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Mary LaskerMary Lasker
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work, but he still is one of greatest analysts alive and is just like a great surgeon in cutting through problems and revealing what he thinks the basis of people's neurotic drives are to themselves.

Q:

And he's now confined to the West Coast?

Lasker:

Yes, he's there entirely.

Well, in connection with the beginning of our efforts to establish the Mental House Institute, around 1942 or '43 Blanch Ittelson, Mrs. Henry Ittleson, asked me to be a member of the National Committee for Mental Hygiene, which was then the only so-called national voluntary agency in the mental illness field. There was a group of psychiatrists and laymen who were very decent and well intentioned but did not have the knowledge nor skill for fund raising or propaganda that was needed to make an important voluntary agency out of it.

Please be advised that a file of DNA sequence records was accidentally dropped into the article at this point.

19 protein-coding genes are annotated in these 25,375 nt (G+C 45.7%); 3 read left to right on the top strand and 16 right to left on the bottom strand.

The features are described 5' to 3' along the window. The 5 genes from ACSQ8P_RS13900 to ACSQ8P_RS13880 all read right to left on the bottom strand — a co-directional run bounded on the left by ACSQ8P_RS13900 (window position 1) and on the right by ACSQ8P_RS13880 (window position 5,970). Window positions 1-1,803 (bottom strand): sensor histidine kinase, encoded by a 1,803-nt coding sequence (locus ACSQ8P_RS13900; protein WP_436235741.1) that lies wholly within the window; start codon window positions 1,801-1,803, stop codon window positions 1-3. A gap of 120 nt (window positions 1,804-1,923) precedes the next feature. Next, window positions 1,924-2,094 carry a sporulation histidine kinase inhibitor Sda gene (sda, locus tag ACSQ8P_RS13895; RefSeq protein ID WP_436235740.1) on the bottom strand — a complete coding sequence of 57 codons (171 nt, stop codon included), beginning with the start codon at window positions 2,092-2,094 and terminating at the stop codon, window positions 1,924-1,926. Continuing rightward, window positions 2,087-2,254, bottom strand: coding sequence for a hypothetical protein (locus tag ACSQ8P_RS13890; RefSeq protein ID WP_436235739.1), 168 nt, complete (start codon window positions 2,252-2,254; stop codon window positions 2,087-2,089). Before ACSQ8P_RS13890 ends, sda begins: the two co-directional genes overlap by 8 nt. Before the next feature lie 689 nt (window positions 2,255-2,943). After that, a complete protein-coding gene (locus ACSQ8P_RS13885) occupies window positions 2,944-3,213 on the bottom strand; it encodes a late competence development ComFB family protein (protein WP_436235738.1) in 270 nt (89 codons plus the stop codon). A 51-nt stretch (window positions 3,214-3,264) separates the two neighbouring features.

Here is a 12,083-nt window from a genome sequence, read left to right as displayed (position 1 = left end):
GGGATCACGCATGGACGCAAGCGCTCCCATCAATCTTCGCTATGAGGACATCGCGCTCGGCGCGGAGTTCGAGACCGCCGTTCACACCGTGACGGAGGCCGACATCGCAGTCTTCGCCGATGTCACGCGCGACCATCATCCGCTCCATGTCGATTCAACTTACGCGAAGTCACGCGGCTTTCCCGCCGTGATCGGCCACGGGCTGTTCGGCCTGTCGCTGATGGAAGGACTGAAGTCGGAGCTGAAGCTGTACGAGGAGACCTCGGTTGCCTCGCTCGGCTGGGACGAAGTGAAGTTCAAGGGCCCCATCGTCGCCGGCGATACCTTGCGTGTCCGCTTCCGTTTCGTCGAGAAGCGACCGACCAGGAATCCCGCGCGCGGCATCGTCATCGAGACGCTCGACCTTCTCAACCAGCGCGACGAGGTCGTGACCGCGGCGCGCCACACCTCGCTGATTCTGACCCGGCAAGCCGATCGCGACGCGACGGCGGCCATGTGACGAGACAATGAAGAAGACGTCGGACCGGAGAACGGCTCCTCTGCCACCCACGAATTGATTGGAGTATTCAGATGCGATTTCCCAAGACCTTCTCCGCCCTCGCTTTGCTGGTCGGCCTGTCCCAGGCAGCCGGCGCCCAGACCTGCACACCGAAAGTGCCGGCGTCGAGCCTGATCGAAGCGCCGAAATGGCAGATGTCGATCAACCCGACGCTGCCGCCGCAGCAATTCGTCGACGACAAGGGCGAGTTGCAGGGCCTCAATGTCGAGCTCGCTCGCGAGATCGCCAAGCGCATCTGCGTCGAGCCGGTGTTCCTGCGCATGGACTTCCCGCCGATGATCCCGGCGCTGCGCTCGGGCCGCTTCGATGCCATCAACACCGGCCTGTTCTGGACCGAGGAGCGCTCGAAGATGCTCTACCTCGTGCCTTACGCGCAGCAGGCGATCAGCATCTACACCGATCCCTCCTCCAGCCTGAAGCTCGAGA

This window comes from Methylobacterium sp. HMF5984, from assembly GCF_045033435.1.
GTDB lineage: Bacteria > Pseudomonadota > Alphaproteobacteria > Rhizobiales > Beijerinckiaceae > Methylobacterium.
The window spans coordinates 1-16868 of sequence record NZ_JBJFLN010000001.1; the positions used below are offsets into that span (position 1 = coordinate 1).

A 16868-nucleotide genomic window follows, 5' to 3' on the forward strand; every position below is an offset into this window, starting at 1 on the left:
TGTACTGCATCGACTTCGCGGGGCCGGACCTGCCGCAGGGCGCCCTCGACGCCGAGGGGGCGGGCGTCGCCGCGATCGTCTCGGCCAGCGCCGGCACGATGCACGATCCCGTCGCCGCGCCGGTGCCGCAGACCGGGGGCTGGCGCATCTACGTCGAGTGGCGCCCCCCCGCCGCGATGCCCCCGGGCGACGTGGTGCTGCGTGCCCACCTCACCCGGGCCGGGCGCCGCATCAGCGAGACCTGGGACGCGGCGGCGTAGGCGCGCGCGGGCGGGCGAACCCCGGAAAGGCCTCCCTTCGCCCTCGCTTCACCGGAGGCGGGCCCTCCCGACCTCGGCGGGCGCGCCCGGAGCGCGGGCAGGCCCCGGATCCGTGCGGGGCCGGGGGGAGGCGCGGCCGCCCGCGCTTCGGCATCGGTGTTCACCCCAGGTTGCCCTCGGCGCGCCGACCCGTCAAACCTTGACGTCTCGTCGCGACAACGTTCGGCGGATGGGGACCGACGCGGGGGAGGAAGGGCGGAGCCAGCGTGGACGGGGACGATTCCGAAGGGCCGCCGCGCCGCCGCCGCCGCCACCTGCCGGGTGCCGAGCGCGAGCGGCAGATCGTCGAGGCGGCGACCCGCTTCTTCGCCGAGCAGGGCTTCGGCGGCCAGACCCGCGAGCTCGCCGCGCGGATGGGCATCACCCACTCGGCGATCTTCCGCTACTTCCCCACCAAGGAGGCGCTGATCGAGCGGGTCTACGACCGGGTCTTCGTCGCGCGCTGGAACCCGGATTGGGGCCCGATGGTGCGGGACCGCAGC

Q:

Where was it centered?

Lasker:

In New York.

I tried in various ways to improve its situation but was unsuccessful. The only important thing that got accomplished was the National Mental Health Institute Bill and that finally went through the Senate because Florence and I had influence with Senator Pepper and I had paid for a lobbyist to watch the



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